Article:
My hope is that I can inspire my students to follow in the
    23    PACE Study Manuals
                                                             footsteps of each of you. Thank you for sharing your knowledge,
    36    NFPA Textbooks & Materials
                                                             opinions, and experiences. I’m already putting together my pro-
    36    Order Form                                         posal for next year. Hopefully, I’ll see you in Chicago.
    35    Advertisers Index
    37    NFPA Member Associations                               Shannon M. Donivan, JD, MBA
    41    NFPA Leaders & Advisors                                Paralegal Program Director, Pioneer Pacific College

3 June/July 2005 National Paralegal Reporter
COVER ARTICLE


  IMMIGRATION LAW
                                                        at a Large Corporation
  BY   KAREN SANTAGATA
                                                                                                                                     involved        transferring
     As a paralegal working in a corporate setting,                                                                                  employees from our
  I have found that my job description has                                                                                           Canadian subsidiary down
  expanded to include areas of the law that I                                                                                        to World Headquarters in
  would have never imagined I would be working                                                                                       the United States. However,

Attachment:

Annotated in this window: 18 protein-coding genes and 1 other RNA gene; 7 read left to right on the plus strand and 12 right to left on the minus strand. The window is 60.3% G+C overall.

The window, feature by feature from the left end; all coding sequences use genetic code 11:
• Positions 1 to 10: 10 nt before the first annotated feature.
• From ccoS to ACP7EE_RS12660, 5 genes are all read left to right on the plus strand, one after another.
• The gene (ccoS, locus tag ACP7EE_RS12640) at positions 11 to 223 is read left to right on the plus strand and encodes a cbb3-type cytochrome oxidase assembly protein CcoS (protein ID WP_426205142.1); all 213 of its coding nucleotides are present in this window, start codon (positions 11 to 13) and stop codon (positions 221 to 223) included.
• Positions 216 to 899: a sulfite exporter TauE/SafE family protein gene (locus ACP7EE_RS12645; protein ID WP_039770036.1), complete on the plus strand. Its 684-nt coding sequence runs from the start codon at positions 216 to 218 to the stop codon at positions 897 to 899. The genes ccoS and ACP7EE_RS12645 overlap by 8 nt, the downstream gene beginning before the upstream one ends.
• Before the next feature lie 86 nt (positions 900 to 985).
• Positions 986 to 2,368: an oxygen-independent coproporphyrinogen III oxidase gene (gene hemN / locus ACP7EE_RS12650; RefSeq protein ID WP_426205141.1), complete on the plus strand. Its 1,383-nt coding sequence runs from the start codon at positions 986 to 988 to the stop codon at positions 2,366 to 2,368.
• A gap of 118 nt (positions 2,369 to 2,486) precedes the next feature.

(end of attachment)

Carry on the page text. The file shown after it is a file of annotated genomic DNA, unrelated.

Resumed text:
in. My current title is “Litigation Specialist” and                                                                                lately, due to the hiring for
  my primary duties include the obvious – litiga-                                                                                    technical positions, the
  tion, insurance defense, and bankruptcy.                                                                                           more recent petitions have
  However, because I support the Assistant                                                                                           been for visas in the skilled
  General Counsel who is responsible for all liti-                                                                                   laborers classification
  gation and employment matters for the corpo-                                                                                       (H1B). The recruiters from
  ration, my duties have also expanded into the                                                                                      our Human Resources